In the shadow of the pandemic, humanity’s greatest challenges remain: Ashwin Sanghi

A virus that may have been spawned in a Chinese lab has wreaked havoc around the world over the past two years. As of this writing, there have been 209 million confirmed cases of Covid-19 and 4.4 million deaths worldwide. The good news is that around 4.5 billion doses of the vaccine have been administered. And while it is true that new variants of the virus continue to emerge with frightening regularity, it is equally true that safety guidelines, urban management, hospital protocols, scientific research and large-scale vaccination can. allow humanity to come out of this war to see another day. .

But the pain of hitting your toe is only felt until you hit your head even harder. Sadly, the challenge of tackling Covid-19 has overshadowed all other issues. I have always argued, and I continue to argue, that the greatest challenges facing humanity in the 21st century will be climate change, water scarcity, population-resource disparities, power imbalance and extremism. ideological. These issues may have faded into the background due to Covid-19, but they remain. A pigeon closes its eyes upon seeing a cat, hoping that the cat will magically disappear. This is precisely what the world is doing with the most pressing problems of our time.

Recently, the Intergovernmental Panel on Climate Change said that over the next two decades, the world is likely to exceed the threshold of 1.5 ° C above pre-industrial levels. This would likely lead to sea level rise, forest fires, rainstorms, heat waves, extreme temperatures, coastal flooding, drought, ocean acidification, species extinction and increased threat from pests and pathogens. But talk to climate change experts and we’ll hear the usual suggestions: use public transport, take shorter showers, switch to electric vehicles, recycle garbage, and plant trees. Very few discuss the billions of cows, goats, chickens, pigs and turkeys that are crammed into factory farms and produce huge amounts of methane. Each gram of methane is 84 times more powerful than a gram of carbon dioxide at trapping atmospheric heat. The United States Environmental Protection Agency says animal agriculture is the largest source of methane emissions in America. So if we are serious about tackling climate change, humanity has to switch to an increasingly vegan lifestyle. But such a point of view must be motivated by hippies, vegetarians and tree lovers. So let’s not talk about it.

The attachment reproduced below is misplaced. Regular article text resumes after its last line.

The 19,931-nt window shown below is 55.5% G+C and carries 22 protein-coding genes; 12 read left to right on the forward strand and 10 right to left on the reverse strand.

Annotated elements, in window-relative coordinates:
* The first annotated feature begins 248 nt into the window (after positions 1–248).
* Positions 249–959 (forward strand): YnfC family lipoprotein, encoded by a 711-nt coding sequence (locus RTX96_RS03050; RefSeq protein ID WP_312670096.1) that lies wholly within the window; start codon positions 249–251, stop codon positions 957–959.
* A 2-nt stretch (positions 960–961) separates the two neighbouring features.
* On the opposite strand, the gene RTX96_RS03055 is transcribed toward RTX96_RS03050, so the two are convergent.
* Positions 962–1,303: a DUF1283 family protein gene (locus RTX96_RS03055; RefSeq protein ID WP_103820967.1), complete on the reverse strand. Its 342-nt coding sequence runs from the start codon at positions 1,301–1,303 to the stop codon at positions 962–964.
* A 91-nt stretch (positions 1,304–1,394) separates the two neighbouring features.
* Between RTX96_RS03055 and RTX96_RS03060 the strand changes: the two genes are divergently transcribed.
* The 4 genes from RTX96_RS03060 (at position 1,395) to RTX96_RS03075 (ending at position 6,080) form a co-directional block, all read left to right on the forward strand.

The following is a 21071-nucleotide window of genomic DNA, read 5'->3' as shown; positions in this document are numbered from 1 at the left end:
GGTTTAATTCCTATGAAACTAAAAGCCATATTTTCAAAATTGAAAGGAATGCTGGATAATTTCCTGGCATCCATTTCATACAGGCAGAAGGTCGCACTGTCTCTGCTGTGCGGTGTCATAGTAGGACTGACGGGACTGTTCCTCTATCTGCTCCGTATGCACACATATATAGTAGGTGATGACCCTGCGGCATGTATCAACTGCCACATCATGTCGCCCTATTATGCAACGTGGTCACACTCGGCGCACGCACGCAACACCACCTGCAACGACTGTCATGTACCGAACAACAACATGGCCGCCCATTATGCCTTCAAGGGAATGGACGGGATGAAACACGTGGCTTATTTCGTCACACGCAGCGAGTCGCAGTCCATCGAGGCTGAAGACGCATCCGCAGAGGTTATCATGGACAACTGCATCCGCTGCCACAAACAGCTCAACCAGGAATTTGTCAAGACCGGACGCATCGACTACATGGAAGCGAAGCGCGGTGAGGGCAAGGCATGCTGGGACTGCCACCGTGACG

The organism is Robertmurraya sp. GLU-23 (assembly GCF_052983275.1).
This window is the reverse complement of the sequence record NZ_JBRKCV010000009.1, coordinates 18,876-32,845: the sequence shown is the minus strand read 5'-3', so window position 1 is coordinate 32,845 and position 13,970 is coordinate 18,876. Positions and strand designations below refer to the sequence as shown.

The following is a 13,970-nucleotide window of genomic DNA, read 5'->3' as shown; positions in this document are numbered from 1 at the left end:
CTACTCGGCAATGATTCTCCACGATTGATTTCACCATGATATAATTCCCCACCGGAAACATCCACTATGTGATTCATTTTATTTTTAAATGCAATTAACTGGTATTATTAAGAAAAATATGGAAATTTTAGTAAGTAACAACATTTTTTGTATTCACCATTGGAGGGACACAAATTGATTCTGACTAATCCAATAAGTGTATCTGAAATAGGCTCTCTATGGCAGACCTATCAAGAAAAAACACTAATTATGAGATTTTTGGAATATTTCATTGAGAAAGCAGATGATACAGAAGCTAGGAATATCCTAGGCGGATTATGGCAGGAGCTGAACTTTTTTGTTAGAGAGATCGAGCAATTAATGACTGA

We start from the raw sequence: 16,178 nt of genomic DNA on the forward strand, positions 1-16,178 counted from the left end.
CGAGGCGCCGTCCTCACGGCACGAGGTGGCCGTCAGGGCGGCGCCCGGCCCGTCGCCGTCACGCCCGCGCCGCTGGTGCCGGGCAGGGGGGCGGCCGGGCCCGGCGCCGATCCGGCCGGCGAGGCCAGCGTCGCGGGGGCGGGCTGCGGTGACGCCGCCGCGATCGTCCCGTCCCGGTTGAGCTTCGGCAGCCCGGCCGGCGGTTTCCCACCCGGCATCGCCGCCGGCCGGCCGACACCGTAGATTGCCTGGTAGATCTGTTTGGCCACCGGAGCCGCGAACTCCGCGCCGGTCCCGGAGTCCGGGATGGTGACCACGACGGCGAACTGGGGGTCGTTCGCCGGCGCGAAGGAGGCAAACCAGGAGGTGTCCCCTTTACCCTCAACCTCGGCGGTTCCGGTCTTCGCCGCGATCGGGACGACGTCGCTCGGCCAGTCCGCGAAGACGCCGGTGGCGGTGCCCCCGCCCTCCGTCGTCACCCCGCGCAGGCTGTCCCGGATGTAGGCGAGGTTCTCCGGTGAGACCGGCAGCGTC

What is worrying is that in countries like India, Israel, America and Germany, the far right is becoming increasingly belligerent in response to the perceived threat of Islamism. We can find a vaccine to prevent Covid-19 but where will we find a vaccine to treat an extreme ideology?

A poem by Samuel Taylor Coleridge says, “Water, water everywhere, no drop to drink.” Isn’t it ironic that our high sea level comes with a scarcity of water? Only 0.01% of the water on earth is soft and accessible. Almost 97% of our water is saline and about 3% is extremely difficult to access. One third of the world’s population lives in conditions of water scarcity. By 2030, there will be a 40% gap between demand and supply of water. According to UNICEF, half of the world’s population could live in areas facing water scarcity by 2025. In fact, one in four children will live in areas of extremely high water stress. Across the world, water use has increased at more than twice the rate of population growth over the past century. Many parts of the world will soon run out of groundwater. Added to this is the fear that a large part of the water supply in many countries will be contaminated. In the meantime, geopolitics and uncontrolled dams will ensure that river waters become the very reasons for war. But such a view belongs to the anti-industry lobby and no one wants to discuss the depressing scenarios of the Parched Earth. So let’s not talk about it.